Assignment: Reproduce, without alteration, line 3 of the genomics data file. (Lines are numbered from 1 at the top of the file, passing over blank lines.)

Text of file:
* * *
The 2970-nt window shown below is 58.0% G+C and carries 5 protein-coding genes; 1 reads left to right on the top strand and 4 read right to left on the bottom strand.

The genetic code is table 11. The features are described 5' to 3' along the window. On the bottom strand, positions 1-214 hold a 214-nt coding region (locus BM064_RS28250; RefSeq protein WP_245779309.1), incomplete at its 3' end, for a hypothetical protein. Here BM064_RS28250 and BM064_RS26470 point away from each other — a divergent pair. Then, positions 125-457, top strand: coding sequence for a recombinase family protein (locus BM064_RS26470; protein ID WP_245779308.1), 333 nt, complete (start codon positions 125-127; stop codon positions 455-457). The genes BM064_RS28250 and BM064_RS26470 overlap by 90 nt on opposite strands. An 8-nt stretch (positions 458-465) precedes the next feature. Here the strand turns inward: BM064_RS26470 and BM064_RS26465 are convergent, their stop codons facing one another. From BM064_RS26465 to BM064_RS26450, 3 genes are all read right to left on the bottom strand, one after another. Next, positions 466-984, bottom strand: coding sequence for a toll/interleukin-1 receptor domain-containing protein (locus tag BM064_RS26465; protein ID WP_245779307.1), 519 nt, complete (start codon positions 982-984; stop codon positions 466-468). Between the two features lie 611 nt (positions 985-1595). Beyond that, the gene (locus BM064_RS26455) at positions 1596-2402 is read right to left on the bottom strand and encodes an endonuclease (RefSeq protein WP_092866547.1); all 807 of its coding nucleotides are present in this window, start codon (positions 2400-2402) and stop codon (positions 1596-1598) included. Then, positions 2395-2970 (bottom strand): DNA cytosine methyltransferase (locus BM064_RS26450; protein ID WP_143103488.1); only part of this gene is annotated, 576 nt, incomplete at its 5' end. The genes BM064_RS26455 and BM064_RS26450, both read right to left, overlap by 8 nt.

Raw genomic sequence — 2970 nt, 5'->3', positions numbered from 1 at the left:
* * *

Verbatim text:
Raw genomic sequence — 2970 nt, 5'->3', positions numbered from 1 at the left: